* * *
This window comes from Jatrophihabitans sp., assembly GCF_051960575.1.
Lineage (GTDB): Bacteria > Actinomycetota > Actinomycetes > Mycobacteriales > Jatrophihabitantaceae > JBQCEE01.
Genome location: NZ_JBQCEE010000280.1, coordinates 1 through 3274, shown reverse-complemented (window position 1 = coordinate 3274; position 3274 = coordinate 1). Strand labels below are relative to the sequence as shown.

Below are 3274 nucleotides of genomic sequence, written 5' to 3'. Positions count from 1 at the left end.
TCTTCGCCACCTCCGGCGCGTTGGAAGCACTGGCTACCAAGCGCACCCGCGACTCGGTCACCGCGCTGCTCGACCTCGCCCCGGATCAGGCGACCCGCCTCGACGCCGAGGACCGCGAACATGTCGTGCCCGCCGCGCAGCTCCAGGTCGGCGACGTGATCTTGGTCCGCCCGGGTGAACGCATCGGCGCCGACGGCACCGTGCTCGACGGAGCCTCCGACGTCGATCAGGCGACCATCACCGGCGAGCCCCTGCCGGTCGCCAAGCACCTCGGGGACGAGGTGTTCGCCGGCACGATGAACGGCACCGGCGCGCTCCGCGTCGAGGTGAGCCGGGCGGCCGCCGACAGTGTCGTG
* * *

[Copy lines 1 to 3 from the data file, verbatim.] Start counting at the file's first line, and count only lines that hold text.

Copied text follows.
This window comes from Jatrophihabitans sp., assembly GCF_051960575.1.
Lineage (GTDB): Bacteria > Actinomycetota > Actinomycetes > Mycobacteriales > Jatrophihabitantaceae > JBQCEE01.
Genome location: NZ_JBQCEE010000280.1, coordinates 1 through 3274, shown reverse-complemented (window position 1 = coordinate 3274; position 3274 = coordinate 1). Strand labels below are relative to the sequence as shown.